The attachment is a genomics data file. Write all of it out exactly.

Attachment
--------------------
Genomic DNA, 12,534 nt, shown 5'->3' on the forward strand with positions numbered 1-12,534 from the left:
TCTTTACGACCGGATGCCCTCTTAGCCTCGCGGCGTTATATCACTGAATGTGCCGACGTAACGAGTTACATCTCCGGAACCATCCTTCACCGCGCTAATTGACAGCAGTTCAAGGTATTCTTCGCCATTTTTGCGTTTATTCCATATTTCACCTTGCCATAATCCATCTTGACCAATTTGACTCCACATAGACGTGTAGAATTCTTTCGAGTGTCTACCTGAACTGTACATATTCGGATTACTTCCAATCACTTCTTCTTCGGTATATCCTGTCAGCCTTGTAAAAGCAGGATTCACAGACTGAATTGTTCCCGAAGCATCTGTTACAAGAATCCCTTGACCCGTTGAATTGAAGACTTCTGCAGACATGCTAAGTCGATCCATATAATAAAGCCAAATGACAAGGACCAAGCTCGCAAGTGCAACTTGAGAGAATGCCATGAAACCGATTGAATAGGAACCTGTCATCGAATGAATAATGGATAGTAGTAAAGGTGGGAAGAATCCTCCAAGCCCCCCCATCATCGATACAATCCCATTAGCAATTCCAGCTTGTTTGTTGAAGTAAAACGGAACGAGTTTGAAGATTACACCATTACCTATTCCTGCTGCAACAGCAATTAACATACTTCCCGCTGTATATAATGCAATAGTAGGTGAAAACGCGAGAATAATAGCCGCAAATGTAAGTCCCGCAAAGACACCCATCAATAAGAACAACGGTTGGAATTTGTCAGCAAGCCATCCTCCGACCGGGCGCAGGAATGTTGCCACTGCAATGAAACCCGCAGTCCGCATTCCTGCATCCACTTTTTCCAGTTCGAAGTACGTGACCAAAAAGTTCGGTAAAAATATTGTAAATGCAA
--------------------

Genomic DNA, 12,534 nt, shown 5'->3' on the forward strand with positions numbered 1-12,534 from the left:
TCTTTACGACCGGATGCCCTCTTAGCCTCGCGGCGTTATATCACTGAATGTGCCGACGTAACGAGTTACATCTCCGGAACCATCCTTCACCGCGCTAATTGACAGCAGTTCAAGGTATTCTTCGCCATTTTTGCGTTTATTCCATATTTCACCTTGCCATAATCCATCTTGACCAATTTGACTCCACATAGACGTGTAGAATTCTTTCGAGTGTCTACCTGAACTGTACATATTCGGATTACTTCCAATCACTTCTTCTTCGGTATATCCTGTCAGCCTTGTAAAAGCAGGATTCACAGACTGAATTGTTCCCGAAGCATCTGTTACAAGAATCCCTTGACCCGTTGAATTGAAGACTTCTGCAGACATGCTAAGTCGATCCATATAATAAAGCCAAATGACAAGGACCAAGCTCGCAAGTGCAACTTGAGAGAATGCCATGAAACCGATTGAATAGGAACCTGTCATCGAATGAATAATGGATAGTAGTAAAGGTGGGAAGAATCCTCCAAGCCCCCCCATCATCGATACAATCCCATTAGCAATTCCAGCTTGTTTGTTGAAGTAAAACGGAACGAGTTTGAAGATTACACCATTACCTATTCCTGCTGCAACAGCAATTAACATACTTCCCGCTGTATATAATGCAATAGTAGGTGAAAACGCGAGAATAATAGCCGCAAATGTAAGTCCCGCAAAGACACCCATCAATAAGAACAACGGTTGGAATTTGTCAGCAAGCCATCCTCCGACCGGGCGCAGGAATGTTGCCACTGCAATGAAACCCGCAGTCCGCATTCCTGCATCCACTTTTTCCAGTTCGAAGTACGTGACCAAAAAGTTCGGTAAAAATATTGTAAATGCAA